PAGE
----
The Chinese JH-7, also known as the ‘Flying Leopard,’ is a twin-engine fighter-bomber made by the Xi’an Aircraft Industrial Corporation. It is meant for both ground attack and anti-ship missions, making it a versatile addition to China’s military aviation. The JH-7 is about 73 feet long, has a wingspan of 42 feet, and stands 20 feet tall. These dimensions help it carry a lot of weapons and be very flexible in different missions. 

Photo credit: PLAAF

The JH-7 is powered by two turbofan engines, which give it a top speed of about 1,335 mph [Mach 1.75] and enable it to fly up to 52,500 feet high. The JH-7 has a strong airframe that can handle tough combat situations. It also has an advanced fly-by-wire control system, boosting its agility. Additionally, it can refuel in mid-air, which extends how far and long it can perform missions.

The JH-7 is packed with advanced electronics. It has a radar that can track multiple targets, a head-up display [HUD] to help pilots stay aware, and an electronic warfare [EW] system to protect against enemy radar and missiles. These features make the JH-7 effective in tough combat situations. 

The JH-7 has a powerful set of weapons. It can carry bombs, anti-ship missiles, and rockets for both air-to-ground and air-to-sea attacks. It also has a 23mm twin-barrel cannon for close combat and strafing. This wide range of weapons lets the JH-7 hit many types of targets accurately. It can fly up to 1,650 kilometers [1,025 miles] in combat without refueling.

Photo by Dmitriy Pichugin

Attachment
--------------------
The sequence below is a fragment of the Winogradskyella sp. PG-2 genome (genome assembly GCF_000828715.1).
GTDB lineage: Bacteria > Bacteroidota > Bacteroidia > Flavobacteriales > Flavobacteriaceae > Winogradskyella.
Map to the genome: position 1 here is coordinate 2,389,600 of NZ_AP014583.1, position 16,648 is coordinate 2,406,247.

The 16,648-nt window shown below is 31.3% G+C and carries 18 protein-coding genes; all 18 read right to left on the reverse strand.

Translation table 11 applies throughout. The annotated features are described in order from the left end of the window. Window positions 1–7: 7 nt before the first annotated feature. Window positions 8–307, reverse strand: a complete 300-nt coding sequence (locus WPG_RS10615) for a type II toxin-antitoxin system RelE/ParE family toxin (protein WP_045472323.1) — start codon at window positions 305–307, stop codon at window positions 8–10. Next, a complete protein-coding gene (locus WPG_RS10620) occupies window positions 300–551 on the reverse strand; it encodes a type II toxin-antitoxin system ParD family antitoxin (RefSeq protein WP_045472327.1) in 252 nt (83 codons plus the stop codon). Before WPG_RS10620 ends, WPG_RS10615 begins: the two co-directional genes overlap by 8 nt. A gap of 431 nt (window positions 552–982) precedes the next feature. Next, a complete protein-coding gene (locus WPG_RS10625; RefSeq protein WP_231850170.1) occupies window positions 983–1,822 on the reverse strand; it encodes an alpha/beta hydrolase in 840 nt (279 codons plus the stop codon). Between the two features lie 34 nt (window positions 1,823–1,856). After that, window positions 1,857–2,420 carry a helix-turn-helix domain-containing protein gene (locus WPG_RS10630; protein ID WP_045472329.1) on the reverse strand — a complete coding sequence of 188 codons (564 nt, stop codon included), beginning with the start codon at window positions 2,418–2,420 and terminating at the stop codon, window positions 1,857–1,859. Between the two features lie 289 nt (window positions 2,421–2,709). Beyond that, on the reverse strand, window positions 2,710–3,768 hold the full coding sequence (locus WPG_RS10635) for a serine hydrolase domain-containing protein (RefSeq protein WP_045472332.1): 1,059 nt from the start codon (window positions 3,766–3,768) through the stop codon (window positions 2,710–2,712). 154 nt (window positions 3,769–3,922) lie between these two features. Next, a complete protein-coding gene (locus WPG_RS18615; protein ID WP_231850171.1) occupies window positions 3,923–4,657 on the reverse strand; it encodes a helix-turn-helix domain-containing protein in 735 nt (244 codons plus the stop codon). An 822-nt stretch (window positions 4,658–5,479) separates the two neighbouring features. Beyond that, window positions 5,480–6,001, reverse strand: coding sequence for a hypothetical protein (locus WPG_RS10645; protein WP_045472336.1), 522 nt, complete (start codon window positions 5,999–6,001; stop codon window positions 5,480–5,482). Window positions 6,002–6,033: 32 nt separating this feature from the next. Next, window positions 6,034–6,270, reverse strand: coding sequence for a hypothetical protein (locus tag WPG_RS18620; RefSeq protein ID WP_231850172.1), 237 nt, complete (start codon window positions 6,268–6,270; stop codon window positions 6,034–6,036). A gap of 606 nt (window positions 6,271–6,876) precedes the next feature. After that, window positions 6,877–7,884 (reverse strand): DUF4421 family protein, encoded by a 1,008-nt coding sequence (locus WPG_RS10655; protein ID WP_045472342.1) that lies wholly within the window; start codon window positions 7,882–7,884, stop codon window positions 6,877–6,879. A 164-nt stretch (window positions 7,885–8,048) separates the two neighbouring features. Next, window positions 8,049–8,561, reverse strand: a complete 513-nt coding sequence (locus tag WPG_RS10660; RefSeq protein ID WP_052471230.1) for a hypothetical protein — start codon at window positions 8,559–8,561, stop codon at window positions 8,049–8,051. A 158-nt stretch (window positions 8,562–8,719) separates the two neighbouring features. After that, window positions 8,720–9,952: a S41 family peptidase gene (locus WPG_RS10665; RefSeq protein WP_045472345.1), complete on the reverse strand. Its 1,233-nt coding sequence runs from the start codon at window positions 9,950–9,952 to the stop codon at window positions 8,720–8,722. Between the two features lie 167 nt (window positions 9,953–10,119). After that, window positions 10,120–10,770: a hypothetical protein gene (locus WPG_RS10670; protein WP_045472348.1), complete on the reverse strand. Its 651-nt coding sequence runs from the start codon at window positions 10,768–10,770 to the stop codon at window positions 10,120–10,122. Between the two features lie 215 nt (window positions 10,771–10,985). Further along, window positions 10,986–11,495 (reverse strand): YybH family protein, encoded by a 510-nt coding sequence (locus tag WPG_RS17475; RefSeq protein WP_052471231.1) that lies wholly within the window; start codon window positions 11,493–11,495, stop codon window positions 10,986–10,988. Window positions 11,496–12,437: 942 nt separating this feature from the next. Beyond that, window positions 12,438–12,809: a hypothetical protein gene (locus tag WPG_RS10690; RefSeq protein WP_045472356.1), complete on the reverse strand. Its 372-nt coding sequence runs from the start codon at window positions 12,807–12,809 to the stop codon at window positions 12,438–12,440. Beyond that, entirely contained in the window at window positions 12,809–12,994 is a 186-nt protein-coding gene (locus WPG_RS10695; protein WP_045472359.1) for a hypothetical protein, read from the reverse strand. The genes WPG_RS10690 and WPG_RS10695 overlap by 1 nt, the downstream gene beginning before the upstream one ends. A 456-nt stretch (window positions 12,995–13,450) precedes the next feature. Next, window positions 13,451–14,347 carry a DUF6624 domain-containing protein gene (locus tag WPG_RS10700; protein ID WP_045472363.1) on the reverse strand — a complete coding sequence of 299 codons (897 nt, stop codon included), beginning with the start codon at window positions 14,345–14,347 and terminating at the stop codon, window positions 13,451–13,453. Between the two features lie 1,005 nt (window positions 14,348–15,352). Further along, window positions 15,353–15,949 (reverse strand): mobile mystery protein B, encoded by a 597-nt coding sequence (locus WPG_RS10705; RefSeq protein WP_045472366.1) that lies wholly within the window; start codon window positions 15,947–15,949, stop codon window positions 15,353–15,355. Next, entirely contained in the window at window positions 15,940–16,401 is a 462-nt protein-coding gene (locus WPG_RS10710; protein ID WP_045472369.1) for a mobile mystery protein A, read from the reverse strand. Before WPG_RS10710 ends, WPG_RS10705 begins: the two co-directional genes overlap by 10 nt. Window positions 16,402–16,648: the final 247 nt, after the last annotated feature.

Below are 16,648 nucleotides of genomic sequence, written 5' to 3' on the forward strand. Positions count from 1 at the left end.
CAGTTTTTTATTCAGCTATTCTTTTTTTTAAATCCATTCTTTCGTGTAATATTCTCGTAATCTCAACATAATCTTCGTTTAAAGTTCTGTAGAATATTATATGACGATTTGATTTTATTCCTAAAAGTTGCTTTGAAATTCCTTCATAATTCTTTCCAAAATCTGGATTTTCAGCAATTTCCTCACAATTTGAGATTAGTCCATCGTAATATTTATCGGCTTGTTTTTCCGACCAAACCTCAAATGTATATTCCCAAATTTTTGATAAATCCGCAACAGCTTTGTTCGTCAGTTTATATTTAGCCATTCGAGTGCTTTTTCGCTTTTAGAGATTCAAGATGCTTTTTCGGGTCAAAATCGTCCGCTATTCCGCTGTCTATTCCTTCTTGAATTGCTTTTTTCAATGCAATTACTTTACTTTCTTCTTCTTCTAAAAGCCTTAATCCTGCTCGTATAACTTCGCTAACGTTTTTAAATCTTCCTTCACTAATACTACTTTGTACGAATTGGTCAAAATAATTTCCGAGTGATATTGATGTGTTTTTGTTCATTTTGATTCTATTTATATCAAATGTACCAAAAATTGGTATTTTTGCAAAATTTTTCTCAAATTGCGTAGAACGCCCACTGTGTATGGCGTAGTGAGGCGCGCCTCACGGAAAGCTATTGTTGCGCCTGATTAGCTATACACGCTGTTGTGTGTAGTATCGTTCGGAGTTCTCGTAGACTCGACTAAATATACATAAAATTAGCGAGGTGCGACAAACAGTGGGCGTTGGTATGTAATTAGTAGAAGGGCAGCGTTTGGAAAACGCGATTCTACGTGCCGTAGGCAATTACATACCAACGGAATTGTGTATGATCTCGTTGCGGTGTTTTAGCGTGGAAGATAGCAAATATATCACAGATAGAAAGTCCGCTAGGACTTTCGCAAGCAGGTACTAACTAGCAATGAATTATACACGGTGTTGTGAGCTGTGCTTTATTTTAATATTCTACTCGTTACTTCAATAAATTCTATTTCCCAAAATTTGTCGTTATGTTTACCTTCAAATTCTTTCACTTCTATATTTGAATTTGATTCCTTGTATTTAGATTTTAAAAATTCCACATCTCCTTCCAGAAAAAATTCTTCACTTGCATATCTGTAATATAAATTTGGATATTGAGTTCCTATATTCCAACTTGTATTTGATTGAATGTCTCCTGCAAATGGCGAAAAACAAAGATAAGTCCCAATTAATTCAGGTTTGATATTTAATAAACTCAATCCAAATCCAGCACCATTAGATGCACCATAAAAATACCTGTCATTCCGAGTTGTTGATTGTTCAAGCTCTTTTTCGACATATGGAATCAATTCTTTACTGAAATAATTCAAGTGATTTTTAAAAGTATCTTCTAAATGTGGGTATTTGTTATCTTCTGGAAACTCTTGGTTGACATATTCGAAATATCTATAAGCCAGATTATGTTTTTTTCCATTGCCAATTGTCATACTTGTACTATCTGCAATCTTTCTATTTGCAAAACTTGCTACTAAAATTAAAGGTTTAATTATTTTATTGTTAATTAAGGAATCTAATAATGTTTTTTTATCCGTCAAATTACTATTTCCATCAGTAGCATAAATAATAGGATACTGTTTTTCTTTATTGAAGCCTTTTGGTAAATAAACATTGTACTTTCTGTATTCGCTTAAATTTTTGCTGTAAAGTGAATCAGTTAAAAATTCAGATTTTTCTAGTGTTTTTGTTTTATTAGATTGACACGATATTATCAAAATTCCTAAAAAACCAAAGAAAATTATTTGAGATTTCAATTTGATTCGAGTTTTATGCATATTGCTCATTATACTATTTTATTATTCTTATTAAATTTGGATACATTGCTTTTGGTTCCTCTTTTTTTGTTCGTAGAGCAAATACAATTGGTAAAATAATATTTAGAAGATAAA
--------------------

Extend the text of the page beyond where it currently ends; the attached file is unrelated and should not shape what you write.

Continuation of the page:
The Dutch frigate, HNLMS Tromp, is part of the De Zeven Provinciën-class of the Royal Netherlands Navy. It’s quite large for a frigate, with an overall length of about 473 feet, a beam of 62 feet, and a draft of 17 feet. These dimensions make it one of the bigger frigates in service. 

HNLMS Tromp uses a Combined Diesel and Gas [CODAG] propulsion system. It has two Wärtsilä diesel engines and two Rolls-Royce Spey gas turbines, generating around 52,000 horsepower. This setup allows the frigate to reach speeds of up to 30 knots. 

The frigate’s full load displacement is about 6,050 tons. It’s packed with advanced systems, including the Thales Nederland SMART-L long-range radar, the APAR [Active Phased Array Radar] for tracking and engagement, and the SEWACO XI combat management system.

The HNLMS Tromp is armed with various powerful weapons. These include a 127 mm Oto Melara naval gun, vertical launch systems for Evolved Sea Sparrow Missiles [ESSM] and SM-2 Block IIIA missiles, Harpoon anti-ship missiles, and torpedo tubes for Mk 46 torpedoes. It also has a Goalkeeper CIWS [Close-In Weapon System] for close-range defense against threats. 

The HNLMS Tromp has a flight deck and hangar that can hold an NH90 helicopter. This helicopter can be used for missions like anti-submarine warfare, search and rescue, and more. This setup makes the frigate more flexible and extends its operational range.